OPFOR On Indiegogo: High-Tech Mag Holders For Military & Law Enforcement Personnel

opforMOLLE stands for Modular Lightweight Load-carrying Equipment. It is a standard used to ensure cross-compatibility when mounting tactical gear on load-bearing equipment.

It is used to define the current generation of load-bearing equipment and rucksacks utilized by a number of NATO armed forces, especially the British Army and the United States Army. The system’s modularity is derived from the use of PALSwebbing as rows of heavy-duty nylon stitched onto the vest to allow for attachment of various MOLLE-compatible pouches and accessories. This method of attachment has become a de facto standard for modular tactical gear, replacing the ALICE system used in the earliest modular vest systems (which is still in use with many police forces). It is produced for the United States government under contract by several contractors, such as Specialty Defense, Armor Holdings, Ehmke Manufacturing/High Ground Gear, as well as Eagle Industries.Source: Wikipedia

A company called Limitless Gear has developed a new spin on an old technology. Typically PALS-mounted gear has to be woven into the standardized netting, but the OPFOR does away with this need by providing a fast attachment system mounted gear. In short order gear can be clipped to webbing, giving the user the ability to quickly and easily change the configuration of his or her gear.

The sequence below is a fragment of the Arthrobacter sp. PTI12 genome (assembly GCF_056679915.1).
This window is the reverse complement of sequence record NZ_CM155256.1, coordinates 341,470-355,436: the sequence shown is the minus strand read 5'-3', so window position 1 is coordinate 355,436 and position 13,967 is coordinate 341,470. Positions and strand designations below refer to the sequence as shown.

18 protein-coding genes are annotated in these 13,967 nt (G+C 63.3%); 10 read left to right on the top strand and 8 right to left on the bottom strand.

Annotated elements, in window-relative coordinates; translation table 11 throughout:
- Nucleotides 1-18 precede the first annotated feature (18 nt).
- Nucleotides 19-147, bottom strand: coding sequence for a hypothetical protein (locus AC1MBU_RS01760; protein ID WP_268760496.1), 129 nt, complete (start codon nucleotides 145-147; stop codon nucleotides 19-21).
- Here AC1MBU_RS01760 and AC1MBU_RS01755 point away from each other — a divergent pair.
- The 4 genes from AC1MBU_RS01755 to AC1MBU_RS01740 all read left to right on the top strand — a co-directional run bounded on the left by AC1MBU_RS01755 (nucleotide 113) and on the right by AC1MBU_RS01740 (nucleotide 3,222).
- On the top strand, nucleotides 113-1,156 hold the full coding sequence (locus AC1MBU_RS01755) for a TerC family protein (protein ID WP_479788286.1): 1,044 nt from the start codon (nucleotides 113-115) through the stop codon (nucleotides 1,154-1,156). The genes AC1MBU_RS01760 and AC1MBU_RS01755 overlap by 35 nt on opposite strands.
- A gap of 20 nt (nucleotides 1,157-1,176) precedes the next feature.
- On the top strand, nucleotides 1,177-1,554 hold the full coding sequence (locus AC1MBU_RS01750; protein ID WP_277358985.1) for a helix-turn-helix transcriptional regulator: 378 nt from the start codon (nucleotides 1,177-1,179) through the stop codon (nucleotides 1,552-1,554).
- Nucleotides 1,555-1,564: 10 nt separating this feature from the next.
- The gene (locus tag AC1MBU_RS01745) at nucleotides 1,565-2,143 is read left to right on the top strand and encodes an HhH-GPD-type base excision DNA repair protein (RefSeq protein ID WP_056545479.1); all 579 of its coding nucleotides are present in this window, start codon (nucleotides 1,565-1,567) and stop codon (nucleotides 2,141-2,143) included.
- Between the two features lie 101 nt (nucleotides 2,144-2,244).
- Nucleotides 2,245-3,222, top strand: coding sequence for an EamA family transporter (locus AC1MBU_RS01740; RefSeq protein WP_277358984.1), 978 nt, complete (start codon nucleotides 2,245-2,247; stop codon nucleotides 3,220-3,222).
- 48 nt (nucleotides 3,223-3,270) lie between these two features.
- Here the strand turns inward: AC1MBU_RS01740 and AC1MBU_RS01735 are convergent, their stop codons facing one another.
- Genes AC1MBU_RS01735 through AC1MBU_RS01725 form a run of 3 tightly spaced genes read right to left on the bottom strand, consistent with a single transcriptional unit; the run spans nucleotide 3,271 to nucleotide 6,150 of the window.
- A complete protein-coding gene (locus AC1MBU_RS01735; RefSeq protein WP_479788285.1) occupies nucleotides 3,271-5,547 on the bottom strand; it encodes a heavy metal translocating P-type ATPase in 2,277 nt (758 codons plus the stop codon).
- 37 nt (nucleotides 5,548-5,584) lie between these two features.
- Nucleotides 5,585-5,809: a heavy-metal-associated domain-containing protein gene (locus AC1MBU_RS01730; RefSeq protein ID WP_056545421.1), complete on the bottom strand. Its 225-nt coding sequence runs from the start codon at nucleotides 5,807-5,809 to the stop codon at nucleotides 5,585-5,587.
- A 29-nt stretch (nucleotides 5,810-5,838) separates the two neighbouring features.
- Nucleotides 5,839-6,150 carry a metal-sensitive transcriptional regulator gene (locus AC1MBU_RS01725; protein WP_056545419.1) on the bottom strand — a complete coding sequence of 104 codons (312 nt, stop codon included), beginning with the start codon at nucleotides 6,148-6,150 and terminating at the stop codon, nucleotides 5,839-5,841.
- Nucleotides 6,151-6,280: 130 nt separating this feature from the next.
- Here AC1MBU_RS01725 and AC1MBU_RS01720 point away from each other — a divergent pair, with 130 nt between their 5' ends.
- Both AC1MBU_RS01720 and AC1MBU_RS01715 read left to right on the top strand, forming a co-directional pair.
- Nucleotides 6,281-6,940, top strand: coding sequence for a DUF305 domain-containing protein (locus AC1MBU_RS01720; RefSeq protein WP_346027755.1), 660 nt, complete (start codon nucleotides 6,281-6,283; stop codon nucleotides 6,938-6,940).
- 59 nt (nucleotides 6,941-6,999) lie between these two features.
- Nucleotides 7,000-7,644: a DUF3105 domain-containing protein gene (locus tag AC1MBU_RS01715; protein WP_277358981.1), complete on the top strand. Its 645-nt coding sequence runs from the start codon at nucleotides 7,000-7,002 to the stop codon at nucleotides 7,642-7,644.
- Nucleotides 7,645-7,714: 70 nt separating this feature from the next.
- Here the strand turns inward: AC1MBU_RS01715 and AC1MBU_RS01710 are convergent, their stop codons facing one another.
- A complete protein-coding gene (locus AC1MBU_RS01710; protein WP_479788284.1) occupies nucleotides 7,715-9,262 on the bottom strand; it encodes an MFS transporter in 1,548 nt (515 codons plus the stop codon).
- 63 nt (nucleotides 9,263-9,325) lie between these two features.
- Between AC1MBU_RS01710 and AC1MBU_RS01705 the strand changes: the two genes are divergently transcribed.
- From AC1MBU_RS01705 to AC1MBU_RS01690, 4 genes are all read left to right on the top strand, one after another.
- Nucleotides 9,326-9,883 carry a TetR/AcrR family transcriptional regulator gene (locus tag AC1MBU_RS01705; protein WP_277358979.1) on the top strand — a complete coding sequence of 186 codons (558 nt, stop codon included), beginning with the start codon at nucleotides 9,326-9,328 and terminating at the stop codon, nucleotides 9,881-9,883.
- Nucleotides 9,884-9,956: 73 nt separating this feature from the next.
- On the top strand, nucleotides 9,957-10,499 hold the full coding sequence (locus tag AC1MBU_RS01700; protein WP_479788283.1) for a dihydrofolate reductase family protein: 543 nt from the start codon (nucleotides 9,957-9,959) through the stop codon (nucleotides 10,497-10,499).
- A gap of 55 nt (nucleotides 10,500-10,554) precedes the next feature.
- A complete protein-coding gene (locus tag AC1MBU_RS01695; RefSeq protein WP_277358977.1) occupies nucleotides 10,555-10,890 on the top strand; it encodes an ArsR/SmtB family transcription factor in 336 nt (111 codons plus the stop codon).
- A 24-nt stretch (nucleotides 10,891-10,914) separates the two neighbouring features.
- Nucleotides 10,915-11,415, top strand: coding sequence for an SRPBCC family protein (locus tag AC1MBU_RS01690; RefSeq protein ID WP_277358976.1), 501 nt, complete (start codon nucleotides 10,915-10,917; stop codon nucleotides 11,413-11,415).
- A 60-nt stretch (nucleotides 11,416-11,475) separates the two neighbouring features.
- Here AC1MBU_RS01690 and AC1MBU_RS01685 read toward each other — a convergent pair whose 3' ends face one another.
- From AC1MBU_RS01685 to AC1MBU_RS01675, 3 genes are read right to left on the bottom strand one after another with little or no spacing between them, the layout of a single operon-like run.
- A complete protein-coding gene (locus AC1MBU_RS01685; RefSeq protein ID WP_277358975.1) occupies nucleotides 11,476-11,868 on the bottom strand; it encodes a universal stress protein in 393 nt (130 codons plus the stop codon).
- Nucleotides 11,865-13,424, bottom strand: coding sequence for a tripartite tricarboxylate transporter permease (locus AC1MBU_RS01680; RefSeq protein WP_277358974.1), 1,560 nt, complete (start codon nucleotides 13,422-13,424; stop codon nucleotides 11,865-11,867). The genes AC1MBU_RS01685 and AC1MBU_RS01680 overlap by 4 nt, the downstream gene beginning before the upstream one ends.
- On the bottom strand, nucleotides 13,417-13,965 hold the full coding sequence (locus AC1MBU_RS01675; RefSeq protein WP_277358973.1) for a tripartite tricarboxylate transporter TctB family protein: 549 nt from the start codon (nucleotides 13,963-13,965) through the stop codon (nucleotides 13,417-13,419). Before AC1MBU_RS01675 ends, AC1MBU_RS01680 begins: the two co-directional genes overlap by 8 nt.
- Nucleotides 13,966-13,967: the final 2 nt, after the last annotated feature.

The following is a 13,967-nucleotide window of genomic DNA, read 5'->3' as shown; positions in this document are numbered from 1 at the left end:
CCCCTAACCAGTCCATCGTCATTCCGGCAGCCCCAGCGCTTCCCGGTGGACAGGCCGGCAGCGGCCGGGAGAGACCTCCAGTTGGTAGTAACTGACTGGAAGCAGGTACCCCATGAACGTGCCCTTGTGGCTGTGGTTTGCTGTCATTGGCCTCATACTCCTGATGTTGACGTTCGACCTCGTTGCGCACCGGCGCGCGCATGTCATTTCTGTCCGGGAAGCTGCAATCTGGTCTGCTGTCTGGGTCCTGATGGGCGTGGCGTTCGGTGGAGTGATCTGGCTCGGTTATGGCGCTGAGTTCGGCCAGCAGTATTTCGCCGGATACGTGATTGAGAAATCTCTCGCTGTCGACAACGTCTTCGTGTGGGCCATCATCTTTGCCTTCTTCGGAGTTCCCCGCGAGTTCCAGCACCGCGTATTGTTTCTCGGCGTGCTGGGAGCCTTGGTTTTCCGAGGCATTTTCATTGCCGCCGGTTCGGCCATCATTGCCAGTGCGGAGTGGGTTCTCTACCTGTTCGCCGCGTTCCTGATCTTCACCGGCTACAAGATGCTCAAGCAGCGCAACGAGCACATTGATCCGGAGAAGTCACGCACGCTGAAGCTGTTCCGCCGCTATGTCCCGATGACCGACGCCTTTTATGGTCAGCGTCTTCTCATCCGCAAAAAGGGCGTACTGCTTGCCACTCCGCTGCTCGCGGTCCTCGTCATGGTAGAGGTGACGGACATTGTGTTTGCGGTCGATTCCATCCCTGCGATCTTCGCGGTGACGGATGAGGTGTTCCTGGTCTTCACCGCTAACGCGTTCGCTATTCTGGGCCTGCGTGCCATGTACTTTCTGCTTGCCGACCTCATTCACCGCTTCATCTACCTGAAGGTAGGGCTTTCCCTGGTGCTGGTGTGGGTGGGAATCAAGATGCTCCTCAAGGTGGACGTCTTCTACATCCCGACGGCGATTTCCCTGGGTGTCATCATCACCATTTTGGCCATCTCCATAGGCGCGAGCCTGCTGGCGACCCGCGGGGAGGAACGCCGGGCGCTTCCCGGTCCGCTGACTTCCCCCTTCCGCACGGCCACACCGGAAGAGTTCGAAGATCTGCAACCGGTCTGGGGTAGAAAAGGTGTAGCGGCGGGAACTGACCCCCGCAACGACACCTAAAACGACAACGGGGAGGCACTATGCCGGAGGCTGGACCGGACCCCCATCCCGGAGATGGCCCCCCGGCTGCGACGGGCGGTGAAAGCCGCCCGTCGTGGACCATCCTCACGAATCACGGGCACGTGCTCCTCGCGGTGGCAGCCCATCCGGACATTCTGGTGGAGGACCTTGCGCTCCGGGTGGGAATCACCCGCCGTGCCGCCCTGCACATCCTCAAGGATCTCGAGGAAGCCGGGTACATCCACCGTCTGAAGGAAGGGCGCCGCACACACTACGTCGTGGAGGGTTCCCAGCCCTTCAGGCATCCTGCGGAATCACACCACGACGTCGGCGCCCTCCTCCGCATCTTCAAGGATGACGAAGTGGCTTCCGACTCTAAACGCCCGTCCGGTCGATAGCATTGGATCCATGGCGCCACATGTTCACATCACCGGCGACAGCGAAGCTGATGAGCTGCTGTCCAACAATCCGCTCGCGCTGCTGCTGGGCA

The OPFOR also puts a new spin on magazine attachment, working with the magazine’s catch to provide secure retention of magazines. Other solutions rely on friction, lids or bungees to hold clips in place. Friction is said to be unreliable, while bungees and lids provide an obstacle to magazine release. A simple twist and pull is said to be all it takes to release a magazine from the OPFOR.

Limitless Gear says they have patents pending for the OPFOR’s design and they have committed to manufacturing the OPFOR entirely in the US. They’re seeking $100,000 in an Indiegogo fixed funding campaign to complete final production costs and mold tooling.

The campaign is well behind on meeting the goal, but there are 50- and 100-unit retailer packs that could prove useful in turning the tide quickly if the campaign can find the right audience. Guns.com recently picked up on the campaign, so it may just be a matter of time. The site has said they plan on securing a couple of the devices and rigourously testing them in-house.

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